Before class yesterday, I was going over some takedowns with my training partner, Joe. He’s a great guy and we really push ourselves to get better. Not only do we have to keep adapting our game to one another, we’re of similar weight and size, so it makes rolling very natural. Anyway, we’re going over takedowns and I’m working this 2-handed baseball grip snapdown to a single leg. You have to really snap your arms down a few times to get your opponent off balance and keep shuffling to that side so that the leg is open for you, but I like it as an opener. It’s a nice way to close space and opens up some options. So far, so good.
Fast forward to the middle of class; we’re going 5 minute rounds from stand-up to prepare for competition and I’m going against Joe to start things off. I come in hot, work the baseball grip snapdown, but he knows my strategy and circles the other way. I end up getting a double leg after some work and we go to the ground. The rest of the match was back and forth and really good for both of us.
The questions came after the match.
We’re lined against the wall and my instructor tells me that I’m too fast-paced, have no plan, and shouldn’t just snap guys’ lapels because it looks like I’m out there being an animal.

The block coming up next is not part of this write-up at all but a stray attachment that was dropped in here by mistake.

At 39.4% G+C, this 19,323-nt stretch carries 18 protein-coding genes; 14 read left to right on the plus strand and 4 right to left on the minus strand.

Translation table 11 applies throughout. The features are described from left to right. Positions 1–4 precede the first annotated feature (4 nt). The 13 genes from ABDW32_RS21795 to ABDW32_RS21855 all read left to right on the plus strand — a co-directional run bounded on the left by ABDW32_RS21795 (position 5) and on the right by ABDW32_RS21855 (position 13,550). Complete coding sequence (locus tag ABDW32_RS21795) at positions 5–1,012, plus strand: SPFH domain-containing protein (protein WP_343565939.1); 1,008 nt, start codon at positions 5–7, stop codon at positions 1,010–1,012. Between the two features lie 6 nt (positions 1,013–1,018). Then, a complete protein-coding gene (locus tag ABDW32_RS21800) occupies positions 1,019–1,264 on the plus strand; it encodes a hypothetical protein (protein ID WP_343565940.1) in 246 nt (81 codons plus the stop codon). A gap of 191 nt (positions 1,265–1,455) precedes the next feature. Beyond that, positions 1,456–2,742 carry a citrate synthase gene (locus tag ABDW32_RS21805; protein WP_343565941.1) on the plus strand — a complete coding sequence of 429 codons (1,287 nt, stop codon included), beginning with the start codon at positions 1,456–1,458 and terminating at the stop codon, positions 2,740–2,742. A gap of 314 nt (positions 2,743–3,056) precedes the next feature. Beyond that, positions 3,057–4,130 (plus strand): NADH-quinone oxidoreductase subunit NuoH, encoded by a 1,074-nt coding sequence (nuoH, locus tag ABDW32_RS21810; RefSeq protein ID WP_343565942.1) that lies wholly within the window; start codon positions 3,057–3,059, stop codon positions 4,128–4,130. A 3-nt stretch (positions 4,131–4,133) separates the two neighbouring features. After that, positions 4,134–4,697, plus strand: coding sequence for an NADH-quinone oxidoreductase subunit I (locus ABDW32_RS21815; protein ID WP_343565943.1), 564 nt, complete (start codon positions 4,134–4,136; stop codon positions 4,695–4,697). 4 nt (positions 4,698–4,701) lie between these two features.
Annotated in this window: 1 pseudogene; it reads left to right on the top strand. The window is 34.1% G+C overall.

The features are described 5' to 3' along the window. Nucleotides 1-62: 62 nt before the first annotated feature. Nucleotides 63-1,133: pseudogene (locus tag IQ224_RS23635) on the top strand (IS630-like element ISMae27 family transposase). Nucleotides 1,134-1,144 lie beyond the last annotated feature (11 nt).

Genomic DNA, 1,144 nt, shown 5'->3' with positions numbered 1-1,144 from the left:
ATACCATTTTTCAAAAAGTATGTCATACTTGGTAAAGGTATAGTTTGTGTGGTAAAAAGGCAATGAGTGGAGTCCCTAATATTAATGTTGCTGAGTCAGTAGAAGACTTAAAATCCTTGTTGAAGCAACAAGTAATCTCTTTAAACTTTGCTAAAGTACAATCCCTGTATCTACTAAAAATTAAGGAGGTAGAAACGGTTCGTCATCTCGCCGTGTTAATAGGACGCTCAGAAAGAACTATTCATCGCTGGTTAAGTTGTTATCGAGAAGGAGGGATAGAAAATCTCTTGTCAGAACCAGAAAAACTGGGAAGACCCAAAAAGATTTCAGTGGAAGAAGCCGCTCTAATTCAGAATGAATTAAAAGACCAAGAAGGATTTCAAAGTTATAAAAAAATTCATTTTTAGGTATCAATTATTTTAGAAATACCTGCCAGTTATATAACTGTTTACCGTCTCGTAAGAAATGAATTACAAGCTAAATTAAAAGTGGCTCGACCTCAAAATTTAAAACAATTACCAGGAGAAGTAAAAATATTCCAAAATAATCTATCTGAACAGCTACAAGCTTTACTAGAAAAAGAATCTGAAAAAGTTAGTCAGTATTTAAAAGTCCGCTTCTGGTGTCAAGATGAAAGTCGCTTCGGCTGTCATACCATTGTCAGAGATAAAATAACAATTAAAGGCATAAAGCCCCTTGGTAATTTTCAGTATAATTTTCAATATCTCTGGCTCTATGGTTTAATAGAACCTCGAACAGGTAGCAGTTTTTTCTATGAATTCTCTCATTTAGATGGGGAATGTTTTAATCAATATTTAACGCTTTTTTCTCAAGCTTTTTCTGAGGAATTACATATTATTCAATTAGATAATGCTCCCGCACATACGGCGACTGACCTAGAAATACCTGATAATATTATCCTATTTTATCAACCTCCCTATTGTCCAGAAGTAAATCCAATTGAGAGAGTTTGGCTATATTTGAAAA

He’s my instructor. And a 4th degree black belt. And POISED on the mat. So, I take his concern seriously. However, I did have a plan. It had to be adjusted, but coming out hot (and staying aggressive) is part of the mentality that I was taught as a wrestler. If you want to win, you have to outlast the other guy, stop resting and start working.
This is why I make it a point to be first in drills. I need a large tank, and I need it to be full. I get very frustrated when a heavier guy will just lay on me; I get the sweep and then, BAM, he muscles me over. Then he continues to lay on me some more. I understand that jiu-jitsu is about technique, but it also has to be about your own personal game. Some people wear you down by going slowly, by being methodical, by deteriorating your defenses with poise.
Others, like me, come out aggressive and hard, with a plan, looking for the sub early – and if it has to go the full round, I look for the sub then, too. This isn’t to say that I don’t get tired – I get exhausted – and I normally rest in guard, but I just disagree that all jiu-jitsu has to be sloth-jiu-jitsu.